As Competitors Shed Staff, MFS Is Hiring

The active manager is betting on global fixed income, and bringing in staff from rivals to support the effort.

Illustration by II

Illustration by II

Boston-based MFS Investment Management is one of the few active management firms in hiring mode, as the trend to passive persists unabated.

MFS is staffing up in particular to support a multi-year build-out of its institutional fixed income platform.

“We’re investing in active fixed income at a time when the headlines aren’t great,” said Bill Adams, chief investment officer of fixed income at MFS, a subsidiary of insurance company Sun Life.

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“When we bring new investors [portfolio managers] into MFS they’re saying, ‘We really appreciate the commitment to active,’” Adams told Institutional Investor in an interview. “We’re getting really talented people because so many others are disinvesting in this business. But that is short-term perspective. Are there challenges for 2019? Yes, but we don’t run this business for one quarter or one year. If we can find the right people now, we think it’s the right outcome for shareholders.”

Adams explained that low interest rates around the world make an active approach to fixed income crucial, especially during the next downturn. Searching for yield, investors have moved into riskier areas of the bond markets. When credit becomes tighter, defaults will rise and investors will experience volatility and losses.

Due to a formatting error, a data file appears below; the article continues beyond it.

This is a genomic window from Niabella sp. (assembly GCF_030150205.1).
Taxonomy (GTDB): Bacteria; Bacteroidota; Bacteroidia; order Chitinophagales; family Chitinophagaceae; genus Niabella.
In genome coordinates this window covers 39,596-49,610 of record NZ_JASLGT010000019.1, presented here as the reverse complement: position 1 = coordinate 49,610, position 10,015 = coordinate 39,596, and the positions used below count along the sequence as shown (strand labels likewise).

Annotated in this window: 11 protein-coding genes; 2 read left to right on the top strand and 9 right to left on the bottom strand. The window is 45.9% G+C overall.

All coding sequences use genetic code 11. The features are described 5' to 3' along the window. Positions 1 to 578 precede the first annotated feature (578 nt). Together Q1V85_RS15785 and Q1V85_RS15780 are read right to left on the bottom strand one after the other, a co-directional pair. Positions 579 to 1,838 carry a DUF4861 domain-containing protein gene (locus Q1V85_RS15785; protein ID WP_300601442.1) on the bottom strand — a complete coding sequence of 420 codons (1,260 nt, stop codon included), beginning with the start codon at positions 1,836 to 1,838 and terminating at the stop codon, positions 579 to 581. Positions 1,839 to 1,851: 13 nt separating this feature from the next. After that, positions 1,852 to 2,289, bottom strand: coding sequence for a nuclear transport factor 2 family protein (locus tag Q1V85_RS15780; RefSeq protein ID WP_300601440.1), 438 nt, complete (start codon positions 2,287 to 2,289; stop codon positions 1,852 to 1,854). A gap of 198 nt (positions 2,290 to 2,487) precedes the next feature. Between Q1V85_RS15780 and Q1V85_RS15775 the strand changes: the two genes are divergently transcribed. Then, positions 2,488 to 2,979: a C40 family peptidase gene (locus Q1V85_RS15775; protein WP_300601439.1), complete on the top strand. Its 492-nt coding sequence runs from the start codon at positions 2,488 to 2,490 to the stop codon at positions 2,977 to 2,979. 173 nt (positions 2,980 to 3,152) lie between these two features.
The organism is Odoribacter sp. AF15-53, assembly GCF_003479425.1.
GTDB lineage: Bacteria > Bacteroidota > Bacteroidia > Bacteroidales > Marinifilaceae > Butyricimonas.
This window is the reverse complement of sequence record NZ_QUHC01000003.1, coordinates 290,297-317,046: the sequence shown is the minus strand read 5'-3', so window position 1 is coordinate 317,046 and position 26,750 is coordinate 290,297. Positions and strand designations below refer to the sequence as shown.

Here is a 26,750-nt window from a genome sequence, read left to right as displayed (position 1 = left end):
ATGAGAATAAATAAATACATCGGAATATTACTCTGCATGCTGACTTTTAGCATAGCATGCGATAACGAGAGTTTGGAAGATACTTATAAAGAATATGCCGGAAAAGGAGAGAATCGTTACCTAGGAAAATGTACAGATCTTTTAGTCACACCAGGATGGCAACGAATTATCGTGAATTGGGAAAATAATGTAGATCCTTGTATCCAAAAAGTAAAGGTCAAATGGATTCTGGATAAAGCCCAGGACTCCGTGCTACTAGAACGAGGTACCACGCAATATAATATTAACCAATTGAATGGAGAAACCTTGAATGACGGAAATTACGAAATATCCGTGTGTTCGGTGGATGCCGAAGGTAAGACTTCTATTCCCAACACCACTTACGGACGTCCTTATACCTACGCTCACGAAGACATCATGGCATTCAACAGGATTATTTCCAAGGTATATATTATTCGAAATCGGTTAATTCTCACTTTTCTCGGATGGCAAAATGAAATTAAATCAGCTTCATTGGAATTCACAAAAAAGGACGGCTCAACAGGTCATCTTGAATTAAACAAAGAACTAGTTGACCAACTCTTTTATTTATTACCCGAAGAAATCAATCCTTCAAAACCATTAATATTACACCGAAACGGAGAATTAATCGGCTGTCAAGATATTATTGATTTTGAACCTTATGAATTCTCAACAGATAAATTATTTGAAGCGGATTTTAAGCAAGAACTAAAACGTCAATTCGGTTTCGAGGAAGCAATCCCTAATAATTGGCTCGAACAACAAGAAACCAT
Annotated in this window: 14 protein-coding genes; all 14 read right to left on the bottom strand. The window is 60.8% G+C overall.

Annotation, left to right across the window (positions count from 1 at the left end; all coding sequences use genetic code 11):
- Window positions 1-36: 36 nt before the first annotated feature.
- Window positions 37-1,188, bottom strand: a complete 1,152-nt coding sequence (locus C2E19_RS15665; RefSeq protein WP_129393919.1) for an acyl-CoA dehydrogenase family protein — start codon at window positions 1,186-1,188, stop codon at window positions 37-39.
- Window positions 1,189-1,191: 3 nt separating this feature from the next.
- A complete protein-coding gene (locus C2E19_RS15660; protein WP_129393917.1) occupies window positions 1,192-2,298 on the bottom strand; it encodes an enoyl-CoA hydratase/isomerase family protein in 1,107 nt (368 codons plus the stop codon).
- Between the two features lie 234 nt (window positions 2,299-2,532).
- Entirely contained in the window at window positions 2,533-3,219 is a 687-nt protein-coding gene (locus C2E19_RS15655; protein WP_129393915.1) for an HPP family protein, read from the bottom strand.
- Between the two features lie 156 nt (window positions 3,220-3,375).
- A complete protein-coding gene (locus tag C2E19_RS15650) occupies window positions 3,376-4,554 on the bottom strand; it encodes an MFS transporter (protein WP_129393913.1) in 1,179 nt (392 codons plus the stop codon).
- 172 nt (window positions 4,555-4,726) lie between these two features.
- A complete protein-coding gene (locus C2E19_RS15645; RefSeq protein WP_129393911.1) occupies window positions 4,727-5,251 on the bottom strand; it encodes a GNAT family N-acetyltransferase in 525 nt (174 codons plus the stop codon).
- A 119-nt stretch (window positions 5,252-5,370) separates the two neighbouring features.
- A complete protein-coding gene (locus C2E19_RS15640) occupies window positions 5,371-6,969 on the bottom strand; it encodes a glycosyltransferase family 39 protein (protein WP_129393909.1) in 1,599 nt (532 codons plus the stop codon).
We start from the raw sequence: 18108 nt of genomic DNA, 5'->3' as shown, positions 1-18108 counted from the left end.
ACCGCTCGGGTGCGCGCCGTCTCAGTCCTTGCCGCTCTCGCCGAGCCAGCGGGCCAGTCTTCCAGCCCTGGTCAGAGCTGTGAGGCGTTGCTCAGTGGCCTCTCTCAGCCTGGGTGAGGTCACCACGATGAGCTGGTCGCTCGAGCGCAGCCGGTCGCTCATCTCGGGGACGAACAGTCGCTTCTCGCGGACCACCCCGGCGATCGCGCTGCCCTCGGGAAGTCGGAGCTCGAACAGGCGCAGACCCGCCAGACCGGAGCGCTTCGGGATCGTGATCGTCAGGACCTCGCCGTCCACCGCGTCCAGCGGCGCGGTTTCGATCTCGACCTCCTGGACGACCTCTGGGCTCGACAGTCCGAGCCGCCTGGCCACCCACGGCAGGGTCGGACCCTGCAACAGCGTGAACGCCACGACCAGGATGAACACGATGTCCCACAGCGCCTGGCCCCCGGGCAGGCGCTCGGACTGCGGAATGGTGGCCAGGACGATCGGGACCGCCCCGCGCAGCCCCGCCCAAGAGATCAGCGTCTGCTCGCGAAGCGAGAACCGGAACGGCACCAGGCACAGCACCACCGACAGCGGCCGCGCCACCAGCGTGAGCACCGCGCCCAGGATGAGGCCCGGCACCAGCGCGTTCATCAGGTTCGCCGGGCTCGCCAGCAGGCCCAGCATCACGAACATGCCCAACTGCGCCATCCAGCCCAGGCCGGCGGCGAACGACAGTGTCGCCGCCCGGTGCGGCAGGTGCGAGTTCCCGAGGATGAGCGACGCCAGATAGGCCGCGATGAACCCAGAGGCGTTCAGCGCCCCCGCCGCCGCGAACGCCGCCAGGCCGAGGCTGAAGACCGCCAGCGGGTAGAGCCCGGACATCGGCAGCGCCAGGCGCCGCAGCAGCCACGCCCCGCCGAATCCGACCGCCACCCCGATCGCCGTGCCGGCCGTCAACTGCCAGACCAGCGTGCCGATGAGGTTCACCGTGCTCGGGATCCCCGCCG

“Traditional fixed income plays an important role in a fully diversified portfolio and you need to manage it in line with the characteristics of the asset class,” said Adams. “When we go through a cyclical event, investors will learn that through fundamental research globally, we can build better solutions and generate alpha over and above passive.”

MFS isn’t entirely new to fixed income, but it has historically focused on global equity strategies.

With institutional investors increasingly interested in multi-asset products, the firm moved to develop as broad a platform in fixed income as it had in equities. In addition to customized strategies for institutions in the past few years, the firm has launched two new bond products this year. In April, MFS started an emerging markets debt product that combines corporate credit denominated in U.S. dollars and local currencies into one portfolio. In February, the Boston-based company launched a European credit strategy for non-U.S. retail clients.

MFS has been quietly seeding some fixed income strategies to develop their track records. “We wanted to institutionalize the platform, so we could withstand scrutiny. We couldn’t just assume fixed income flows would come,” Adams said.

Since January 2018, MFS has added 14 investment professionals in fixed income, including an ESG (environmental, social, and governance) analyst. Nine staffers recently joined in Boston and five in MFS’ London office. The firm is currently in the process of hiring two fixed income professionals for its Singapore office, which is its bond hub in Asia.

Another trader is to start shortly at the London office, MFS said, which will bring the team there to 14.